“Signs of the “Great Resignation” are rippling across South Africa” (Business Insider report, 22 April 2022)
The global pandemic-induced “Great Resignation” trend is upon us, and both employers and employees need to be aware of how our law views the whole question of employee resignation.
A recent Labour Court decision gives some valuable guidance –
The sick employee who tried to withdraw his resignation after a “miraculous” recovery
- The Deputy Financial Officer of a municipality under administration tendered in writing his immediate resignation from his post on the grounds of ill health.
- Two weeks later he sought to withdraw his resignation stating “It gives me pleasure that my health as prompted resignation has miraculously improved that I am normal to endure the temperature in the area”.
- The municipality told him his withdrawal of resignation was not accepted and he applied to the Labour Court for an order reinstating him to his position with full salary and benefits.
- Many of the facts were in dispute, but critically the Court found that the employee “has by word shown a clear and unambiguous intention not to go on with his contract of employment”, that he did not act in the heat of the moment, that his failure to report for duty thereafter “confirms his subjective intention to quit”, that he communicated his resignation to the correct municipal official who had not objected to it and could be presumed to have accepted it, and that his request to withdraw his resignation was indeed refused by his employer.
The Court held accordingly that the employee’s resignation stood. In doing so, it answered a variety of important questions as follows –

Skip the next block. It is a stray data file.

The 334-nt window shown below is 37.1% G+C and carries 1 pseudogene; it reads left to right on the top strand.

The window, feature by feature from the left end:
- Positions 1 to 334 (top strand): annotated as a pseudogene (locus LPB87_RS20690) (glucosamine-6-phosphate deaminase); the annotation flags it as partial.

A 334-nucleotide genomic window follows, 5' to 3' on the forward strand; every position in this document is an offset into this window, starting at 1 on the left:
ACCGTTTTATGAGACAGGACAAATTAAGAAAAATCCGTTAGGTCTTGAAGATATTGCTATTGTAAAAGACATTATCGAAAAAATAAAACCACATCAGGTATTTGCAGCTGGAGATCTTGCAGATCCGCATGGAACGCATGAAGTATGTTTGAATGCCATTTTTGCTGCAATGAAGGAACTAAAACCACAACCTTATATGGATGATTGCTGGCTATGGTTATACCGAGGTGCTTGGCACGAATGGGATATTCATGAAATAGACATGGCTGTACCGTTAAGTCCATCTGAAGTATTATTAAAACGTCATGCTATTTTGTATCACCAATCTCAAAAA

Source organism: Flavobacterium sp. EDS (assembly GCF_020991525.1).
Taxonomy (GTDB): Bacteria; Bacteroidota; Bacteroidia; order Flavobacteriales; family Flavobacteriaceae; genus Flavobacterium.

The law on resignation: 7 critical questions answered
- What is resignation and how does it affect the contract of employment?
“Resignation as a voluntary act is a unilateral act that ends the employment relationship.” (The “voluntary” part is important here! In this case the employee “…consciously elected to resign. He must be allowed to remain in that freely chosen path”.).
- When does resignation take effect?
“Resignation takes effect once communicated to an employer…”.
- Who must resignation be communicated to?
When it comes to a corporate employer “In my view anyone superior to an employee is sufficient. He or she represents an employer one way or another.” (No doubt some contracts of employment will specify exactly how and to whom a resignation must be communicated).
- Must an employer accept a resignation to make it effective?
No, “…there is no legal requirement that the resignation must be accepted.”
- What if the employee must serve a notice period?
This makes no difference; the resignation is effective once communicated: “…This is so even if an employee is contractually obligated to serve a notice period and does not serve it.”
- Can an employee unilaterally withdraw a resignation?
No, “… it is incapable of being withdrawn unless an employer consents thereto”.
- If an employer does accept a withdrawal of resignation, is that a reinstatement?
No, “…where an employee withdraws a resignation, all it means is that such an employee is seeking to be rehired or re-employed … A contract of employment can only be brought back from the ashes in the same way it is conceived; namely offer and acceptance.” (The lesson for employers here is to be crystal clear in rejecting a request to withdraw a resignation, as anything less might be construed as re-employment).
Disclaimer: The information provided herein should not be used or relied on as professional advice. No liability can be accepted for any errors or omissions nor for any loss or damage arising from reliance upon any information herein. Always contact your professional adviser for specific and detailed advice.